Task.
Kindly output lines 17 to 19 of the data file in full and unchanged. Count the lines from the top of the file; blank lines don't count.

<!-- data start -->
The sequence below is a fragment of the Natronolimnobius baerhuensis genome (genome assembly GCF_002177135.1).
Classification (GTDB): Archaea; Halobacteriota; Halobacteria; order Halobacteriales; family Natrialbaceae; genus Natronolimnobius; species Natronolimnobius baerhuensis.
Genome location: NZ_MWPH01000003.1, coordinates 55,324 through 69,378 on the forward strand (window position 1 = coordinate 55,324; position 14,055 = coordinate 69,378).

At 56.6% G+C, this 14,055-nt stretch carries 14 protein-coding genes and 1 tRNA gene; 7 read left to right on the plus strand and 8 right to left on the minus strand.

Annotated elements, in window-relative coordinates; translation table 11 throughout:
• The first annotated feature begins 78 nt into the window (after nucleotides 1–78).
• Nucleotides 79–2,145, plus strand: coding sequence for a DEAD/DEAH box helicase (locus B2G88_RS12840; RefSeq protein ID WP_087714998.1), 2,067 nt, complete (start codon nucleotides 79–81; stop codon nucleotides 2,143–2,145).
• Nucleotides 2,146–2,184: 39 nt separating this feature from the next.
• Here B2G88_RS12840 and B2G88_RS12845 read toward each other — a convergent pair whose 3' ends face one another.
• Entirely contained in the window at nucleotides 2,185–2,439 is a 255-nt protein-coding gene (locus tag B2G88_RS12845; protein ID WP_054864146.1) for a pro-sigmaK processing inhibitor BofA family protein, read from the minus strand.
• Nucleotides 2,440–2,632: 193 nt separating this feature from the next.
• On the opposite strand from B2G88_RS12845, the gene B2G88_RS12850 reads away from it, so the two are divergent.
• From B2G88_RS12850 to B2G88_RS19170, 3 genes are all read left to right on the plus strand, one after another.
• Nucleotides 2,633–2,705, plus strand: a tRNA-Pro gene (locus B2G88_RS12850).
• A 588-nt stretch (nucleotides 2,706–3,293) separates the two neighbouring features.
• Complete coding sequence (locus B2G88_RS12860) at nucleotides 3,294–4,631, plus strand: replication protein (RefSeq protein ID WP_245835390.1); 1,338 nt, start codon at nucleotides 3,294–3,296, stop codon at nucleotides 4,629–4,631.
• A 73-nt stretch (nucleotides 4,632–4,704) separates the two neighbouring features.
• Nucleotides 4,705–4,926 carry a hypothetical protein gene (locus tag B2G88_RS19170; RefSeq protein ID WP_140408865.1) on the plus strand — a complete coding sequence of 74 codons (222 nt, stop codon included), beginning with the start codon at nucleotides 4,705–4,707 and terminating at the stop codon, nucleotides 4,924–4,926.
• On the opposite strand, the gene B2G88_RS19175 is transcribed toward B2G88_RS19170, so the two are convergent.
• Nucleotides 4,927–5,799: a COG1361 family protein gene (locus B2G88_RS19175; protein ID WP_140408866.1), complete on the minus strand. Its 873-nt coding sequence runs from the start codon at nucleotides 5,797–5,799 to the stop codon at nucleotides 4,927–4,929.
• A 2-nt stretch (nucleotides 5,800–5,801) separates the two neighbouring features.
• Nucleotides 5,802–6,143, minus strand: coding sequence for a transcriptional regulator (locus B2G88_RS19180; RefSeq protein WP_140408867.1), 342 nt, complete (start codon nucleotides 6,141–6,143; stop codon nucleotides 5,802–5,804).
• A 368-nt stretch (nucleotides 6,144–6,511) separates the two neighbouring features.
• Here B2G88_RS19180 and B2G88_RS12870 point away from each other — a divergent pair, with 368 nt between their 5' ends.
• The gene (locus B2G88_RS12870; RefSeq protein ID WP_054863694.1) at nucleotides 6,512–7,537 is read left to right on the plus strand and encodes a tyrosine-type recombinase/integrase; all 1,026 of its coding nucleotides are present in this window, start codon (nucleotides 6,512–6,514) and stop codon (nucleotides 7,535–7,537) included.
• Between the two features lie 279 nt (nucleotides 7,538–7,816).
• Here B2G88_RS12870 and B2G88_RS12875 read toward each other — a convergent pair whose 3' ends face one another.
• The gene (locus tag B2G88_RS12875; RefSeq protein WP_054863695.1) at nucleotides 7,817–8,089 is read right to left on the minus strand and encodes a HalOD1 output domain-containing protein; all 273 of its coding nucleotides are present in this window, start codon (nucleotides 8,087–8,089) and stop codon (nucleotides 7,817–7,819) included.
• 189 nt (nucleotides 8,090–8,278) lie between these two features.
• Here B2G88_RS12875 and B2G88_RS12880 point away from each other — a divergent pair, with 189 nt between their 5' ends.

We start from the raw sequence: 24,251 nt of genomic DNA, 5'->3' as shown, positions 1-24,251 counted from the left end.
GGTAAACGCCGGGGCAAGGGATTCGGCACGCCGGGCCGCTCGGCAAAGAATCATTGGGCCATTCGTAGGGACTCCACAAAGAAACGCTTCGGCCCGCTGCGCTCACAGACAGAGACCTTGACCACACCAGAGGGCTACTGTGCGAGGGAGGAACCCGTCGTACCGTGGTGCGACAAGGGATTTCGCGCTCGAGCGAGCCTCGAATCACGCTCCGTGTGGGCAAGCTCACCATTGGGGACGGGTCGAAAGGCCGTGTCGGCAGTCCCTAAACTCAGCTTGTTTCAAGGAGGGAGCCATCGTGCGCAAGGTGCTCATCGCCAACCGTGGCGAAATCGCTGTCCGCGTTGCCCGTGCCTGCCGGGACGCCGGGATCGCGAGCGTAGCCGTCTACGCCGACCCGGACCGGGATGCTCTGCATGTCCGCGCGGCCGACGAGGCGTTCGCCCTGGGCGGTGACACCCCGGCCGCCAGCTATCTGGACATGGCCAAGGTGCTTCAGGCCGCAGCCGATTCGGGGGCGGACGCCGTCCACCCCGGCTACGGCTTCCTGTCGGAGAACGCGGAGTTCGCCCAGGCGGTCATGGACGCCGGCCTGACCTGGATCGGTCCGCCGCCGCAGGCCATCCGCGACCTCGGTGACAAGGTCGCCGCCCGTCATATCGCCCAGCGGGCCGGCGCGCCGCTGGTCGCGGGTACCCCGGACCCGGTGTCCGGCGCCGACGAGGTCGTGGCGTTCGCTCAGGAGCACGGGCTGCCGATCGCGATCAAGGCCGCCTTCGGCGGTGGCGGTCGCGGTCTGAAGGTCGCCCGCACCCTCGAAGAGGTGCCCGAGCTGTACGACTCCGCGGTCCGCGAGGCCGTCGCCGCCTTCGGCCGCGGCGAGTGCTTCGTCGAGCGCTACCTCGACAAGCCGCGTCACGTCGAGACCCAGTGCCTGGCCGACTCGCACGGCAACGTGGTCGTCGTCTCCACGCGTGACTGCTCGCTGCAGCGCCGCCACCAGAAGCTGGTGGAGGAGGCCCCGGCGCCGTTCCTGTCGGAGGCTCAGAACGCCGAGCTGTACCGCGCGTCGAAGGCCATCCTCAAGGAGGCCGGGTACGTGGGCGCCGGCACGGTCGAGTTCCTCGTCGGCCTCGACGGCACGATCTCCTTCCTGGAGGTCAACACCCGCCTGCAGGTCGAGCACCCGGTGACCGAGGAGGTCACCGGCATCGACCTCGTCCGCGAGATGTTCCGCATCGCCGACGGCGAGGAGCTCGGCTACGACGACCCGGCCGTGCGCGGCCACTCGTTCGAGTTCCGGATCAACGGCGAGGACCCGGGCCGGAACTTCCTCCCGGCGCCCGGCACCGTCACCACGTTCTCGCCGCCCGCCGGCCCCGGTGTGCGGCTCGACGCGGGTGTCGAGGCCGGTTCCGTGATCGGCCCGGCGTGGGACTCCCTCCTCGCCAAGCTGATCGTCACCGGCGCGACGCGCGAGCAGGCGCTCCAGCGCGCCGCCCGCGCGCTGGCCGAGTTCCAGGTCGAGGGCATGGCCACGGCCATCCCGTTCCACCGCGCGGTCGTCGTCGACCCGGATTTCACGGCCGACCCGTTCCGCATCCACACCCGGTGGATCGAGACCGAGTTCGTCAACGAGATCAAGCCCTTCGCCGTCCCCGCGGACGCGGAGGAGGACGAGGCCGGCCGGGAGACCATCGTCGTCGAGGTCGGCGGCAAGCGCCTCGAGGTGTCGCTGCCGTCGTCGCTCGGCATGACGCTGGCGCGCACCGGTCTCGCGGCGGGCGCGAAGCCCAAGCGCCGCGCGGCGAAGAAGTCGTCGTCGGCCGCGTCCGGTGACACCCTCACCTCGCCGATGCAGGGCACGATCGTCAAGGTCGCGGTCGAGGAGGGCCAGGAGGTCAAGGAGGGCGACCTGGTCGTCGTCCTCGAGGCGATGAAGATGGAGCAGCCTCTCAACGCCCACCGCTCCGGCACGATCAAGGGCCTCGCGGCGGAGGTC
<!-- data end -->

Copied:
• A 73-nt stretch (nucleotides 4,632–4,704) separates the two neighbouring features.
• Nucleotides 4,705–4,926 carry a hypothetical protein gene (locus tag B2G88_RS19170; RefSeq protein ID WP_140408865.1) on the plus strand — a complete coding sequence of 74 codons (222 nt, stop codon included), beginning with the start codon at nucleotides 4,705–4,707 and terminating at the stop codon, nucleotides 4,924–4,926.
• On the opposite strand, the gene B2G88_RS19175 is transcribed toward B2G88_RS19170, so the two are convergent.